Its true. Controlling your thoughts can make you happier! So lets look at the thoughts that stop us being happy, and see how we can control them
This is the big one! What if………… You fill in the blanks. But the one thing that is certain is this scenario will not be a happy one.
The primitive part of our brain, the limbic system is always on the lookout for things that are a threat. This part of the brain hasn’t really evolved that much from when we were cavepeople. (See my previous blog https://klhclinic.co.uk/how-old-is-your-brain )
Accordingly anything new or challenging it sees as a potential danger. Significantly it cannot tell the difference between what might make us uncomfortable or sad, from things that could kill us. When thoughts are generated from this part of the brain, there are only 3 ways it can react.
By withdrawing from the situation until it has passed (depression),
Being watchfull and obsessive (anxiety).
Producing more energy and strength to defent itself (anger).
Even the big things like “what if I lose my job?” are not things that will threaten your mortal existence. So why invoke the mechanisms for your physical survival, depression, anxiety and anger, when it hasn’t happened and probably won’t? It is said most things we worry about never happen.
However, more insidiously, what your brain imagines, it is inclined to perceive has actually happened. And if that is a stretch for you to believe I have put references to this below.
What that means is that your brain’s circuitry actually behaves as if it has happened. Consequently it reinforces your apprehension and anxiety about the future. This is how fears and phobias develop.
The three As will help you control the “what if” thoughts and make you happier!
How likely is that to happen? The chances are when you actually shine a light on whatever it is, your conclude its not likely at all.
Action (Beats Anxiety)
If there is a possibility it could happen what can you plan to do now? Do something constructive. Take control of the situation, rather than avoiding it.
If its unlikely, what is it that makes you anxious about it ? What can you do to fix that?
What if I really enjoy it?
What lovely things can you think about instead? For instance an upcoming holiday, how lovely the birdsong was this morning, where you might go for a walk later?
Often people cannot move on from things that happened in the past. Something they said or did that makes them ashamed or regretful.
Lets look at what happened to me on Saturday. As a bit of background I was in pain. Consequently I only had 3 hours sleep. I went to the Range to buy 2 huge pictures. They didn’t fit in a trolley, so they were balanced on the top. They slipped and slid about, fell off and knocked things off shelves. Additionally it was really hot in the shop. As I was about to leave a woman at the adjacent till said, rather aggresively “Please move your trolley, you are stopping me getting out”. My riposte wasn’t very kind. I was instantly disappointed in myself.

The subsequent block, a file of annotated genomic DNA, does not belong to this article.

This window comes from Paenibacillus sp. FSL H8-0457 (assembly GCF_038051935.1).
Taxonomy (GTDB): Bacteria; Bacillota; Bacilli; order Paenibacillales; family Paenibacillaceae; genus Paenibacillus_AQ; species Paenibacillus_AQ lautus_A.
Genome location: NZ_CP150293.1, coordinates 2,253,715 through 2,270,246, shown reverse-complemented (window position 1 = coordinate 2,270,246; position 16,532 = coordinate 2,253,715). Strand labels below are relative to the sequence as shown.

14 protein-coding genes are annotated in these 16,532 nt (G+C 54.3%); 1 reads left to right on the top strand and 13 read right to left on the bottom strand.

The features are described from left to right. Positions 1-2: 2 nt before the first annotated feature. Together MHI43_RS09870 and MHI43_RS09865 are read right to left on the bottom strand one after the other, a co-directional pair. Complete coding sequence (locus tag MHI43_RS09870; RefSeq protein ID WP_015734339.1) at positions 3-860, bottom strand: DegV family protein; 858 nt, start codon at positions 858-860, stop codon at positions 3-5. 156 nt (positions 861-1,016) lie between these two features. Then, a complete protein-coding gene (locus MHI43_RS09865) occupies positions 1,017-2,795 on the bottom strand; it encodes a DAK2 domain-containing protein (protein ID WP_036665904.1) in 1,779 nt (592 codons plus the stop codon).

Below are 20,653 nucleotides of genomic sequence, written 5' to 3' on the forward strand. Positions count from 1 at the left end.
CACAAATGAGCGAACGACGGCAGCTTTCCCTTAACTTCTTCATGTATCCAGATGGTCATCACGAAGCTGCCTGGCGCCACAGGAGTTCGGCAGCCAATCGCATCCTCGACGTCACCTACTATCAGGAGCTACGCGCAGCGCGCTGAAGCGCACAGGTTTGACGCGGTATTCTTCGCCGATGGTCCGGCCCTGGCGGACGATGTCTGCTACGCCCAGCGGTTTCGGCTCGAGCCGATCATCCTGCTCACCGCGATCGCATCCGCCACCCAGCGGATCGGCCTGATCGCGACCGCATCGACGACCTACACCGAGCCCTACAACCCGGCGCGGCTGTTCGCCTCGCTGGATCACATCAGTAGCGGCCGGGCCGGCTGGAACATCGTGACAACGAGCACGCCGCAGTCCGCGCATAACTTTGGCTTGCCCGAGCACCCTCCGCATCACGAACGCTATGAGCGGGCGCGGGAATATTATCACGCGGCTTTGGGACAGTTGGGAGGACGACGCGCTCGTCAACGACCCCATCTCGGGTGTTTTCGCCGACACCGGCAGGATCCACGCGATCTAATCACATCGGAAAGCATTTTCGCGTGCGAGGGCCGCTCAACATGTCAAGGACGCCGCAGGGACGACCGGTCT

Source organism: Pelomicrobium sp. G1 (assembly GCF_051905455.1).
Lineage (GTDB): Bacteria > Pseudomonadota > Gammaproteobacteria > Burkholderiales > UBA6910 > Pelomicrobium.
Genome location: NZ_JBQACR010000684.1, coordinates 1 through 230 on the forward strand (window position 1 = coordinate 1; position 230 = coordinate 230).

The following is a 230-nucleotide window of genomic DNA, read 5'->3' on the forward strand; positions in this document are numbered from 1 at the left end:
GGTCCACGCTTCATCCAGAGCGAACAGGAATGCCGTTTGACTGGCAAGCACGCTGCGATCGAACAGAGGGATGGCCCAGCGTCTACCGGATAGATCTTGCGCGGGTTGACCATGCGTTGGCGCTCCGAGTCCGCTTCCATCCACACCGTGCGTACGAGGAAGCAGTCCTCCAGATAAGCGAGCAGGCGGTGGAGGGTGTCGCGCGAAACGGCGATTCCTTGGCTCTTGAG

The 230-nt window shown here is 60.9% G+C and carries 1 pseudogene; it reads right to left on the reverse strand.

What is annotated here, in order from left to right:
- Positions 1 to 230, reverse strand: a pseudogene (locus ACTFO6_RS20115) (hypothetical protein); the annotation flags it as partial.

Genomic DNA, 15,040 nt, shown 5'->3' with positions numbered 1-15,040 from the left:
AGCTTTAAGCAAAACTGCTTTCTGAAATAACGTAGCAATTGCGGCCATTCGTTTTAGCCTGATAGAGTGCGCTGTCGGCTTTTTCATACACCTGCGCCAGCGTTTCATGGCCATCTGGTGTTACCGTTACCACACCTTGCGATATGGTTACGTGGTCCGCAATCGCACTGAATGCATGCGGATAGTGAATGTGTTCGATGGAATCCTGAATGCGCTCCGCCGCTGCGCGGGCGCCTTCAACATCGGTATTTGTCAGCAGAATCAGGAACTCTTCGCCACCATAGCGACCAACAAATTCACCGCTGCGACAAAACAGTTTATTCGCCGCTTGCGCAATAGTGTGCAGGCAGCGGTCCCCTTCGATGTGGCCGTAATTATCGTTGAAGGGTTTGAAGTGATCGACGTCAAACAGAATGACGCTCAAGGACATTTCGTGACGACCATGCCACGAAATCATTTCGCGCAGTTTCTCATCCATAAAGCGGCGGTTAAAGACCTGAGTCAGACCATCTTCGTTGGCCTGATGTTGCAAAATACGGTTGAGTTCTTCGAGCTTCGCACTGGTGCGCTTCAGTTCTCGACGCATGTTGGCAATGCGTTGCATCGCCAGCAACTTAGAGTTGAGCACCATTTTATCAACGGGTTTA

As I left I realised three things
I couldn’t change what had transpired. We cannot change or influence the past. It is done.
I could reflect on what happened only in so far as I learned from it. So as I walked to my car, I realised the third thing .
I was in the wrong.
How did controlling my thoughts make me happier?
I could have driven home fuming at being a victim of this woman’s rudeness. But I didn’t. Managing not to relive the situation allowed me to let it go. Furthermore I didn’t beat myself up for my lack of control. Nor did I tell myself what a bad and horrible person I was. I am human, far from perfect. None of us is.
The lady in question may have been suffering in very similar circumstances. Is that why she was in such a hurry to escape the shop?
Instead I could have diverted my thoughts to how nice my therapy room will look when I’ve hung these pictures. In turn, in my more positive mindset, my response to her would have been lighthearted. The energy around both of us could have been uplifting. Controlling my thoughts could have made me happier at that stage. So next time I will be a bit more aware of my mental state. Learn and move on.
Being able to take ownership and move on
Moveover, I took ownership of my behaviour by accepting I was the one in the wrong. I have the knowledge to understand my pain and fatigue, and frustration were triggering my primitive brain. And that was liberating. Isn’t it better to acknowledge being human and making a mistake, than being a victim? A flawed human has control. A victim doesn’t. And having control makes us happy.
As it is, I learned from the experience. So I went about my day, happy and in the present moment.
Obviously my case is trivial. Yours might be more profound and have changed the course of your life, but the same principles apply. It might be regret about breaking a diet, or a rift you caused with a friend. Work out what you learned from it and understand you are a human being and we are all flawed. What is important is now. You cannot fix the past, but you can make this exact moment more joyous.
So, whatever your circumstances, whether your happiness is being destroyed by regrets from the past or fears of the future, controlling your thoughts can make you happier.